Students showcase cyber defense skills at national CyberForce competition
Placing in the top 25 percent at a national U.S. Department of Energy (DOE) cybersecurity event out of 104 university teams nationwide may seem like a big deal. But according to Bachelor of Science in Information Technology (BSIT) students involved and their professors at the KU Edwards Campus, this level of success is not the most important outcome from the competition. While competing at high levels, students also developed skills like teamwork, time management, perseverance, critical thinking and other skills necessary for life success.
Being able to figure out what each team member knows and coordinating their efforts was very interesting,” said Madi Schulte, BSIT senior and co-captain of KU’s DOE CyberForce 2019 team. “It's also a little different when you do something IT security-related for a grade in a class versus when you can secure the system however you want to make it work and be a lot more creative in your solutions.”
Team co-captain and BSIT senior Hannah West agreed that the competition gave them hands-on experience in critical thinking and collaboration.
“You can learn so much and it puts you in a position where you have to learn because it's so fast-paced and challenging,” West said. “You learn about each other and have the chance to network with industry professionals who run the competitions.”
BSIT Director and Associate Professor of Practice Annette Tetmeyer, along with BSIT faculty member Chris Seasholtz, accompanied six KUEC students to Chicago to compete in the 5th annual Department of Energy CyberForce Competition at Argonne National Laboratory in November.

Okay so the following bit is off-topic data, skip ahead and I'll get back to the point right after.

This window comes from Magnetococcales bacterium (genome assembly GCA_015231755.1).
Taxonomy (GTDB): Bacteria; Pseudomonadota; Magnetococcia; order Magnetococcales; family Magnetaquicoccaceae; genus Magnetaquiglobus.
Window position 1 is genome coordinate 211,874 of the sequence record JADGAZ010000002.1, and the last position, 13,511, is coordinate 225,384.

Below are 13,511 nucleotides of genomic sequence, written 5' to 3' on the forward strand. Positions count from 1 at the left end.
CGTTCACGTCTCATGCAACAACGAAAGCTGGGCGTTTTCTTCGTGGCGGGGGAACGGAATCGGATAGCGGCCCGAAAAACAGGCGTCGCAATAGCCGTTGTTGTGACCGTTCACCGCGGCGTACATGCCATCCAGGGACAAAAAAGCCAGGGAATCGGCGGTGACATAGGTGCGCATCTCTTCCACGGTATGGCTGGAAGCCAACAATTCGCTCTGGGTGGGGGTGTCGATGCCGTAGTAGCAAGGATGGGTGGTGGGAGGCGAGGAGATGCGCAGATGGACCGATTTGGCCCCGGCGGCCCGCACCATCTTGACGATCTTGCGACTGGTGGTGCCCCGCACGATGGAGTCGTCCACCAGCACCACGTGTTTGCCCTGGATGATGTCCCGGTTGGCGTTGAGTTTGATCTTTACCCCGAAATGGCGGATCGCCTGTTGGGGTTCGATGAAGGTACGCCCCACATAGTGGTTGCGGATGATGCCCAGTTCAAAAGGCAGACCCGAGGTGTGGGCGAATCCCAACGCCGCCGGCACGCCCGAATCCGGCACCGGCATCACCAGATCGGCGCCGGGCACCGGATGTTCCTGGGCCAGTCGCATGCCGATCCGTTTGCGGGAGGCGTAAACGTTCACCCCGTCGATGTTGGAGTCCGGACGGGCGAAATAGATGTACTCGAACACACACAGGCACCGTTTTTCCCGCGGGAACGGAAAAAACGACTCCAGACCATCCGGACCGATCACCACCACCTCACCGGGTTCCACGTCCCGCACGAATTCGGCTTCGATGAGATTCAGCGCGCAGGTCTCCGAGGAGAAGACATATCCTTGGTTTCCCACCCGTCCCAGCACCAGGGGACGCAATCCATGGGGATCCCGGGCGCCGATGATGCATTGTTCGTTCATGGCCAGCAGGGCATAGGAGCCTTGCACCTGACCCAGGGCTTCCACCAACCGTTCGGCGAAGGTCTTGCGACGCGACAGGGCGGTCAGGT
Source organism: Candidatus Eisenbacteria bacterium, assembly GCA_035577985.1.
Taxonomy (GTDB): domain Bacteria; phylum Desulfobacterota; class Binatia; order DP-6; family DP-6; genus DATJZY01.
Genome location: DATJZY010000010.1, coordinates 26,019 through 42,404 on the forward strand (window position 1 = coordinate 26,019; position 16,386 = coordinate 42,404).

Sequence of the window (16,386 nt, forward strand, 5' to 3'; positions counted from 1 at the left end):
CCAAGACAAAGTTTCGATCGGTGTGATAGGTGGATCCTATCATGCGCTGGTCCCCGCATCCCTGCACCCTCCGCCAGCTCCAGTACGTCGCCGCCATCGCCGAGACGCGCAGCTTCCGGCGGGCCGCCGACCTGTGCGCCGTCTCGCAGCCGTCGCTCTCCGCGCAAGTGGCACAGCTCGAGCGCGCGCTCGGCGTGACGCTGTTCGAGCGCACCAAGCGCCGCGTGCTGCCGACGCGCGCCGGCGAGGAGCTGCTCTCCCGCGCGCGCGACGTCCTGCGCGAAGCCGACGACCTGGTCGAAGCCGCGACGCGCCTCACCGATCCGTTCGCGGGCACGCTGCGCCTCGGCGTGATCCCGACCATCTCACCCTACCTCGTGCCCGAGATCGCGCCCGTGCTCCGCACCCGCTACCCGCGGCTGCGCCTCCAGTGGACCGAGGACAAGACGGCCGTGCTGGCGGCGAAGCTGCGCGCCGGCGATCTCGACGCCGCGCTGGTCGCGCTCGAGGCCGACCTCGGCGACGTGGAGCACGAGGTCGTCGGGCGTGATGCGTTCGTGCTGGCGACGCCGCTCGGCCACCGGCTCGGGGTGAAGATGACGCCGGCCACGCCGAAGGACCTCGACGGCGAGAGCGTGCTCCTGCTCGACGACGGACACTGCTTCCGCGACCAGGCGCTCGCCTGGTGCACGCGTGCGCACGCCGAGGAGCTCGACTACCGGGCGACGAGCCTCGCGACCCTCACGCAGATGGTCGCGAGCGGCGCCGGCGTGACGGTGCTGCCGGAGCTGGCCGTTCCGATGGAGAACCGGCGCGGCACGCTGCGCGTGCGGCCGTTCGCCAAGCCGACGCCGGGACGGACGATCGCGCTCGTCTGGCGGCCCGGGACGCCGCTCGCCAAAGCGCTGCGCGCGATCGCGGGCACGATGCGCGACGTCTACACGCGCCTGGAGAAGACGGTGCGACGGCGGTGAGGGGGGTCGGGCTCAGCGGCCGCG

“When we talk to employers, they tell us hands-down the most important thing we can do for our graduates is to teach them the ability to learn,” Tetmeyer said. “Critical thinking, team building — the enterprise skills that everyone needs regardless of their job. So we give them opportunities that allow the development of those non-technical skills while also teaching the solid technology skills they need.”
There were 104 teams accepted to the national competition by ten DOE national laboratories throughout the country. Many more teams wanted to compete but did not make the cut, according to Tetmeyer. Seniors Cooper Mahring and Elly Richardson, junior Judson King, and graduate student Doug Van Allen joined Schulte and West on the team. All students are enrolled at KU Edwards Campus in either the bachelor’s or master’s program in information technology and are members of KU’s Information Security Club, the Jayhackers.